series 25 episode 10
sophie shows how to build a self-watering garden bed
You're reading: Building a Wicking Bed
“i’m really happy with my vegie patch,” says sophie, “but after two years and constantly adding organic matter to the soil, the soil’s still not as good as it could be and i expect it will probably take about five years to get to that point. it also means that in summer i have to water daily.”
so she has an alternative – a vegie garden that’s easily maintained, uses very little water, doesn’t take much space and is quick to set up. she’s got three wicking beds that have given sophie and her family stacks of vegies throughout the summer.
wicking beds water plants from below rather than above. they’re basically containers with water reservoirs at the base – like a giant self-watering pot. moisture is drawn up through the soil via a process called capillary action or wicking. this allows moisture to be more evenly distributed through the soil, creating better growing conditions for the plants.
you can build a wicking bed out of any sort of container, but sophie likes to use big, old wooden vegetable crates. they’re around 120 centimetres wide and long, and a little over 70 centimetres high. she’s lucky enough to get them from a local market gardener for just $15 each.
Read more: Japanese rock garden – Wikipedia
as well as a container, you’ll need a couple of pieces of old carpet to line the bottom – and some builder’s plastic to line and waterproof the interior of the container.
sophie’s using geotextile fabric to separate the water reservoir from the soil, but she says you can use old shadecloth instead.
you’ll need scoria, gravel or another aggregate to fill the bottom of the reservoir. sophie uses scoria because in her area she can pick it up for free from people wanting to get rid of it.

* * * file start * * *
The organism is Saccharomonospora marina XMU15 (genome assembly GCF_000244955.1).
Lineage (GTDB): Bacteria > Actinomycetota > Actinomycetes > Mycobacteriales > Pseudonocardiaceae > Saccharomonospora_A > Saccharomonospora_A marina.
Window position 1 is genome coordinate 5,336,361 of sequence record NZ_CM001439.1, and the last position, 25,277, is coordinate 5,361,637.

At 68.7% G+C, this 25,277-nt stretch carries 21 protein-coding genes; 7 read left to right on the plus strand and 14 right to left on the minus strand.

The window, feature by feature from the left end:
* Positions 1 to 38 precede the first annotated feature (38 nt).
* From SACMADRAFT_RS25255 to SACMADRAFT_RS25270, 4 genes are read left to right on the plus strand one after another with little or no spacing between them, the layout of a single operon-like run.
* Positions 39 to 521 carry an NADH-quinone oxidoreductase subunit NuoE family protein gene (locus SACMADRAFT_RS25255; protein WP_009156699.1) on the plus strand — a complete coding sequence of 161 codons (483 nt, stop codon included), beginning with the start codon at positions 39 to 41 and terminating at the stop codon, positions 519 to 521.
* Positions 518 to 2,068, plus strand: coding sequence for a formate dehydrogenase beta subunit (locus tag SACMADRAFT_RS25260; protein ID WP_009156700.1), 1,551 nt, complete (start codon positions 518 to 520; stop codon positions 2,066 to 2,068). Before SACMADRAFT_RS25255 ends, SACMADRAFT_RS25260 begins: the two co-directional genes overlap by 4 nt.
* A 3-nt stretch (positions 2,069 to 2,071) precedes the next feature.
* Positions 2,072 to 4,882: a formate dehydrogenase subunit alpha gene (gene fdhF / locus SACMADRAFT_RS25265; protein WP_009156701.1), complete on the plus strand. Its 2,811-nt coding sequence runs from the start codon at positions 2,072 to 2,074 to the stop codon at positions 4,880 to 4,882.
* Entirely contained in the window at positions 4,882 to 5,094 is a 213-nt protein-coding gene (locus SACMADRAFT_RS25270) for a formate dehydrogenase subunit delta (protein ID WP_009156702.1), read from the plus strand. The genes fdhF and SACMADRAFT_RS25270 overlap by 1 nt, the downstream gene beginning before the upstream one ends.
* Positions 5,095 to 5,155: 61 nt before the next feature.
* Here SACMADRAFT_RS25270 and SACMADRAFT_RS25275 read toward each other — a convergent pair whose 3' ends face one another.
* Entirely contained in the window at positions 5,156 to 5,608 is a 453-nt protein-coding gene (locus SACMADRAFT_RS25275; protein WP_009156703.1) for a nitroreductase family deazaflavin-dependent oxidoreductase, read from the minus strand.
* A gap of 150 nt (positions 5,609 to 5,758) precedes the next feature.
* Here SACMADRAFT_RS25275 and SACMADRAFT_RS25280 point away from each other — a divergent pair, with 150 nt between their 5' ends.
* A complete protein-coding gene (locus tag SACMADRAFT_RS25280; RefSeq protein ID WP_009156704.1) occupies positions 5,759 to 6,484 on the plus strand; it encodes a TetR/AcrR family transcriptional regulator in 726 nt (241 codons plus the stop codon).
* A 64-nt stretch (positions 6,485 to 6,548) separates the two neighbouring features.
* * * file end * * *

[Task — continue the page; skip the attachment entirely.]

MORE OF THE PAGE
for the watering tube, sophie’s using a piece of pvc pipe and an elbow, bought from the salvage yard. she’s also picked up an old metal cap that will go on the top to prevent mosquitoes getting in to breed in the reservoir. she’s also got some agricultural pipe of the same diameter to join to the pvc pipe – the ag pipe will coil around the bottom of the container. she’s also got a tiny bit of pvc tubing to act as an overflow outlet.
of course, the most important element is really good quality vegie garden soil that’s high in organic matter – that’s essential for the wicking to work effectively.
the wicking bed needs to be placed in full sun – and it needs to be stable, so use a spirit level for that. check for any protruding nails and other sharp objects – either hammer them in or pull them out to get rid of them.
next, put down a layer of carpet on the base and follow with the black plastic on the base and up the sides. sophie clamps the plastic in place, then adds a second layer of carpet that covers the black plastic bottom and goes another 20 centimetres up the sides. this will prevent the scoria or other gravel from puncturing the black plastic.
sophie then adds scoria to a depth of 100 millimetres on top of the carpet to hold everything in place. she’s connected the ag pipe to the upright pvc and coils the flexible ag pipe around the bottom of the reservoir, on top of the scoria. the pvc upright goes against the side of the container.
she uses an old paver to hold the coil in place while she covers it with another 10cm of the scoria.
she next drills an overflow hole through the side of the container, where the scoria meets the soil. an overflow outlet will prevent the soil becoming supersaturated. sophie’s old piece of narrow pvc pipe goes through the middle to keep the outlet waterproof.
next, a layer of geotextile fabric goes over the top of the scoria to prevent the soil clogging the water reservoir.
finally, the soil goes on top. it needs to be around 30 centimetres deep – the optimal height to get soil wicking properly.
the last step – and the one that’s always the most fun – is to plant it out.
“the soil will take a little while to start to wick by itself – a week or so – so until that point, you will need to water from above,” says sophie. “just keep an eye on the soil and make the decision when they’ll cope by themselves. but be warned – once you’ve built one of these things, it’s quite addictive and like me, you mightn’t be able to stop at one!”
wicking works fact sheet